Wednesday, July 24, 2013

Napoleon 4th Edition order of battle compared to 2nd Edition

I plan to take a closer look at the differences in the orders of battle between all the editions, but first let's look at the changes between the Avalon Hill edition and the new 4th Edition.

While there aren't as many blocks as the 3rd Edition, which had over 80, there are more blocks in the new edition of the game. (They're also bigger blocks -- the larger size used in most Columbia Games these days.) There's more wood.

In the old AH version of the game the French army was comprised of seven infantry blocks (three @ 3CV and four @ 4CV), six cavalry blocks (three each 2Cv and 3CV) three artillery (one 2CV and two 3Cv) and a pair of 2 CV horse artillery for total of 18 blocks.

Now there is one Napoleon leader block (1CV), one Guard Infantry (4 CV), Two Guard Artillery (3CV ea), one Guard Cavalry (3CV). eight regular infantry (two 4CV, 5 3CV and one 2CV) four regular cavalry (two 3CV and two 2CV) five artillery (three 3CV and two 2CV) and the pair of 2 CV horse artillery). The combat power of these blocks is different from the original game because of changes in firepower, but I'll look at that in a future post. In raw numbers there are now 24 French blocks -- a increase of one third but only 66 CV compared to the old game's 53 CV, a lesser increase.

The Prussians grow from 16 blocks with 40 CV to 18 blocks with 58 CV, so the number of blocks just edges up but there is a huge jump in the number of CV. The Anglo-Allied force goes from 14 blocks/39 CV to 16 blocks/49 CV, not quite as big an increase as the Prussians but still notable.

So the total CV ratio changes from 53 French CV vs. P-A-A 79 (1.49 to 1) to 66 French CV vs. P-A-A 107 or a 1.62 to 1 ratio. At first glance it appears the French job has gotten a bit harder.

Saturday, July 20, 2013

Unboxing thoughts on Napoleon 4th Edition

The long-anticipated 4th Edition of Napoleon arrived at my door just before the weekend. More elaborate judgement will have to await a chance to actually play the game, but my initial impressions were positive.

The physical presentation is good, if not outstanding. The box is the standard Columbia Games slipcase format, although with all-new art for the box cover. Gone is the silvery rendition of Bonaparte Crossing the Alps by Jacques-Louis David used in the 2nd and 3rd editions. Now we have a 2004 painting by Howard David Johnson of "Napoleon at Waterloo." Clearly more thematic.

There's also all-new art for the mapboard, which is mounted, although it feels slightly thinner and lighter than what i have seen in some recent games such as Shenandoah and Crusader Rex. Not just bigger in physical dimensions, the new mapboard expands the campaign field by a town in some directions, so that critical locations such a Liege and Ghent are no longer on the board edge.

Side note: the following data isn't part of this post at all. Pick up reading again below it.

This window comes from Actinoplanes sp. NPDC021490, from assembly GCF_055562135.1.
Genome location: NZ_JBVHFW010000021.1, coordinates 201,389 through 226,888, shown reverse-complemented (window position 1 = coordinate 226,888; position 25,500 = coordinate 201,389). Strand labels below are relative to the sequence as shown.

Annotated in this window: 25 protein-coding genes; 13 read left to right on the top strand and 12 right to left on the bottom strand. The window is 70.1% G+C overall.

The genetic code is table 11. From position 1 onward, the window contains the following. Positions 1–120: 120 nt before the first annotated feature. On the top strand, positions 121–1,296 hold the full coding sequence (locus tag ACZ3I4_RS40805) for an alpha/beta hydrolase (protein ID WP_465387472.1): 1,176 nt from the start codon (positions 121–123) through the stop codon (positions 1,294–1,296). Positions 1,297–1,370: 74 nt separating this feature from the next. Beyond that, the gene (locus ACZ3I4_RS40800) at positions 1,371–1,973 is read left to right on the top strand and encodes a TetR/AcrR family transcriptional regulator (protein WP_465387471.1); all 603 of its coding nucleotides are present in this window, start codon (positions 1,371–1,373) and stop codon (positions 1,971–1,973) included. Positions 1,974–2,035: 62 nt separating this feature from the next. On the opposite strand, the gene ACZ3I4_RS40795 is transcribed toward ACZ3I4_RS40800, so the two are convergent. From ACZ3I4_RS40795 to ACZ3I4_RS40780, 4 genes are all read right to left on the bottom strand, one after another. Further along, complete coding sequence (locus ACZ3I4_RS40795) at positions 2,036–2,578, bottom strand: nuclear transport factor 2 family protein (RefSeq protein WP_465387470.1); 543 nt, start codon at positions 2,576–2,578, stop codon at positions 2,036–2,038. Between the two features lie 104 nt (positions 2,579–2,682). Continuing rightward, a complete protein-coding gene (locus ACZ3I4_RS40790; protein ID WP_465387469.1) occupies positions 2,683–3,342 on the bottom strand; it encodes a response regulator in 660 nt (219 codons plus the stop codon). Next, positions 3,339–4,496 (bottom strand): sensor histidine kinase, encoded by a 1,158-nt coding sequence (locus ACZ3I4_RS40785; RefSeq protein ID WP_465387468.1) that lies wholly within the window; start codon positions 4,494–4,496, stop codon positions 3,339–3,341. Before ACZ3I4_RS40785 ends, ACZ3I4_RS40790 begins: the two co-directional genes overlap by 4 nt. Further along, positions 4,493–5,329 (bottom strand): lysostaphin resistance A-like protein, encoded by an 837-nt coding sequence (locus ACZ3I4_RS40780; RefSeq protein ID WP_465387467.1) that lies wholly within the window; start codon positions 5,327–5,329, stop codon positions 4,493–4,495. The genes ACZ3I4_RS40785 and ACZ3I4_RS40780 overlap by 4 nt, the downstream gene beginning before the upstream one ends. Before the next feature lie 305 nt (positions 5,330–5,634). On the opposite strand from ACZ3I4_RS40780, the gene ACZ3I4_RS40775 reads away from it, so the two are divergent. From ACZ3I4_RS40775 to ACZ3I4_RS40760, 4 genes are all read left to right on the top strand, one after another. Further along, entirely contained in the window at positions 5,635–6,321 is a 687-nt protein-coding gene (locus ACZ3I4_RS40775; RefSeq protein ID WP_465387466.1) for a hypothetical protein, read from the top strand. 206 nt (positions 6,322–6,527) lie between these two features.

The game clearly descends more from the 2nd Edition than the 3rd edition in scope, but does import many of the better details from the 3rd edition. Overall there are many small and large changes from the earlier editions and it will take some playings to assess the impact of all of them. Some changes are just refinements, such as the elimination of the useless final Allied night turn on June 22. Some things are more significant changes. For example the "square" and "terrain" rules that had originally been mentioned as optional rules during the Kickstarter campaign are now fully integrated into the base game mechanics.

Instead of being die-cut counters, which I believe the Kickstarter had originally said, the Square and Terrain markers are now stickers going on green blocks. I think most players will prefer this presentation. The blocks are the larger size that we've tended to see in most recent Columbia Games, with Blue for the French, Red for the Anglo-Allied and Black for the Prussians, as well as the green ones mentioned before. The 'foil" style stickers look pretty nice, although I don't think it matters all that much. The iconography is clear and functional and will be familiar to anyone who has seen Columbia's recent games. There have been a lot of changes to combat values, however, and I'm not sure how it will affect game-play. My initial impression is that the French have been weakened, somewhat, compared to the P-A-A, but I'll have to take a more detailed look to be sure. The game also includes colored dice for each side (four each red, blue and black), two rulebooks, two battle boards and one set up chart for each side showing the historical deployment. There is one sticker set, which is one area I wish Columbia would follow the lead of other block game manufacturers and include a set of spares. Unlike Shenandoah, the stickers in Napoleon are pretty easy to remove and apply, so few players will need a spare. Still, it would be nice. Mistakes do happen.